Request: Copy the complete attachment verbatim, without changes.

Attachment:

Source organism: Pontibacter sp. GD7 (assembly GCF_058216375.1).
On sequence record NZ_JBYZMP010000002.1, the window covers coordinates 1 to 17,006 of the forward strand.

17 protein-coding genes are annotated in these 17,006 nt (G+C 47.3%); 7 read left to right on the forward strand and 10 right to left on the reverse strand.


Source organism: Pontibacter sp. GD7 (assembly GCF_058216375.1).
On sequence record NZ_JBYZMP010000002.1, the window covers coordinates 1 to 17,006 of the forward strand.

17 protein-coding genes are annotated in these 17,006 nt (G+C 47.3%); 7 read left to right on the forward strand and 10 right to left on the reverse strand.